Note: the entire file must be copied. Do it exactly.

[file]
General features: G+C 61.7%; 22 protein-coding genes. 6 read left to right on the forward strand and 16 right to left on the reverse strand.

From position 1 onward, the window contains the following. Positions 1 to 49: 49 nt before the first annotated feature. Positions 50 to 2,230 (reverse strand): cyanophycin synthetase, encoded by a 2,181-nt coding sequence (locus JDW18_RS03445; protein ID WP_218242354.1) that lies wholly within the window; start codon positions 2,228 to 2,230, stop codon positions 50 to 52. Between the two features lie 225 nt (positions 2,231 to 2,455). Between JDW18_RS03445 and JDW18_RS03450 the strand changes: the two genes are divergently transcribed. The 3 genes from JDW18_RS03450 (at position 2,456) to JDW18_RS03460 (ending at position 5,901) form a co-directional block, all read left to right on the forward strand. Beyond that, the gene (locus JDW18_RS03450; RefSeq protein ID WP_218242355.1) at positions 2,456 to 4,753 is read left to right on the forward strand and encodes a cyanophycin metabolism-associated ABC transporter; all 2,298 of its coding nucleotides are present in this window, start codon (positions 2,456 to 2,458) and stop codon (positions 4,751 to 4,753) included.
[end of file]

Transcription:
General features: G+C 61.7%; 22 protein-coding genes. 6 read left to right on the forward strand and 16 right to left on the reverse strand.

From position 1 onward, the window contains the following. Positions 1 to 49: 49 nt before the first annotated feature. Positions 50 to 2,230 (reverse strand): cyanophycin synthetase, encoded by a 2,181-nt coding sequence (locus JDW18_RS03445; protein ID WP_218242354.1) that lies wholly within the window; start codon positions 2,228 to 2,230, stop codon positions 50 to 52. Between the two features lie 225 nt (positions 2,231 to 2,455). Between JDW18_RS03445 and JDW18_RS03450 the strand changes: the two genes are divergently transcribed. The 3 genes from JDW18_RS03450 (at position 2,456) to JDW18_RS03460 (ending at position 5,901) form a co-directional block, all read left to right on the forward strand. Beyond that, the gene (locus JDW18_RS03450; RefSeq protein ID WP_218242355.1) at positions 2,456 to 4,753 is read left to right on the forward strand and encodes a cyanophycin metabolism-associated ABC transporter; all 2,298 of its coding nucleotides are present in this window, start codon (positions 2,456 to 2,458) and stop codon (positions 4,751 to 4,753) included.